The online system allowing people to make lasting power of attorney (LPA) is “taking over” from people seeking traditional legal advice, according to a recent Cabinet Office paper
Efficiency and reform in the next parliament sets out the government’s plans to cut the cost of public services over the next five years. It says that, previously, “80% of users needed help from a solicitor, adding to their financial and emotional burden”.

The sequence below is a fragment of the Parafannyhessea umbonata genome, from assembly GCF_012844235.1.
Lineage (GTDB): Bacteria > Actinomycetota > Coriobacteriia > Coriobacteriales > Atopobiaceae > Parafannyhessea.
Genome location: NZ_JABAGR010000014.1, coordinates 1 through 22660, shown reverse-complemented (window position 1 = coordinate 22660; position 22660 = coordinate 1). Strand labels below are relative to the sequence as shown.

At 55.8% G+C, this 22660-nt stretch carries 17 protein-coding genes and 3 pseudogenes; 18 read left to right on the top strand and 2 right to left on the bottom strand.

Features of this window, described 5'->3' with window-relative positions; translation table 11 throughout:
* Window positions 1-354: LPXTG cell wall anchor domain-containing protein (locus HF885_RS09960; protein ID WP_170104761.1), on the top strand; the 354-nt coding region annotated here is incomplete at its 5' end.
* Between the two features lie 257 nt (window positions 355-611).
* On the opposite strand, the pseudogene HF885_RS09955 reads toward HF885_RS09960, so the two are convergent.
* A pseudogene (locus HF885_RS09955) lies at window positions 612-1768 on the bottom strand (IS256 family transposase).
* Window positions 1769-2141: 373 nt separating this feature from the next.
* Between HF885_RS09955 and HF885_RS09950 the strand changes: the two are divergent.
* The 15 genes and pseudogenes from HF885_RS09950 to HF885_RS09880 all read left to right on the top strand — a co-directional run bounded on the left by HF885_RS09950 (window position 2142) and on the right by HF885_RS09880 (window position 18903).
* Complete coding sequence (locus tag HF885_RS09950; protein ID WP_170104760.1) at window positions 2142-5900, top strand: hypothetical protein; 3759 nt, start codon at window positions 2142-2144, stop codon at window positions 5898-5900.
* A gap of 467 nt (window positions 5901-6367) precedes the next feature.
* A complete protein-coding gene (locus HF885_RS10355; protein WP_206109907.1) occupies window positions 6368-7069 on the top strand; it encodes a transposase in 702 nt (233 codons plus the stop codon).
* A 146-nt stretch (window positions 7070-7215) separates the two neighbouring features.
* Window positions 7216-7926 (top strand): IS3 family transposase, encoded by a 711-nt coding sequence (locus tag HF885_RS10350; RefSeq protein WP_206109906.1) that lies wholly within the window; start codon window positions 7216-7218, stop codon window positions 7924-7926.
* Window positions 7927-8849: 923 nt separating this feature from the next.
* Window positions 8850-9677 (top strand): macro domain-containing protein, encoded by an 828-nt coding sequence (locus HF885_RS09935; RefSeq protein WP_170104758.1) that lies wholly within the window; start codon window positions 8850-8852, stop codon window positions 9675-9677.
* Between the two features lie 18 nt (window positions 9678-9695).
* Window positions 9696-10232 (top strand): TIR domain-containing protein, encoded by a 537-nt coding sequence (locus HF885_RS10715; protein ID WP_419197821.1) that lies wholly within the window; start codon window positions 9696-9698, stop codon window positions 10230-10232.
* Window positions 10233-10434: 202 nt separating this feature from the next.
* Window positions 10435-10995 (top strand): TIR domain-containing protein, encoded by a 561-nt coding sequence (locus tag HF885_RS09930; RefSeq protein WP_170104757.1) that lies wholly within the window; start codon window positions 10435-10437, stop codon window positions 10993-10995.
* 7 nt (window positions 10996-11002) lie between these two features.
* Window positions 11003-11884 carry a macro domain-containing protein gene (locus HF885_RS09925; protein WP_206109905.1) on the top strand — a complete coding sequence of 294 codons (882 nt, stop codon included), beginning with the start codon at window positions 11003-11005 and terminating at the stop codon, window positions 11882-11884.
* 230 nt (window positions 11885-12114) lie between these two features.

By contrast, “80% are able to complete the digital service without needing to engage a solicitor, and the error rate on submitted forms has dropped, avoiding the frustration and cost of repeat submissions”.
The Law Society has warned that the digital service, which went live in May 2014, is still in its early days. “For some, the option to go digital will be welcome. However, many people choose to use a solicitor both for the personal service and because they are likely to need other legal services at the same time”, it said.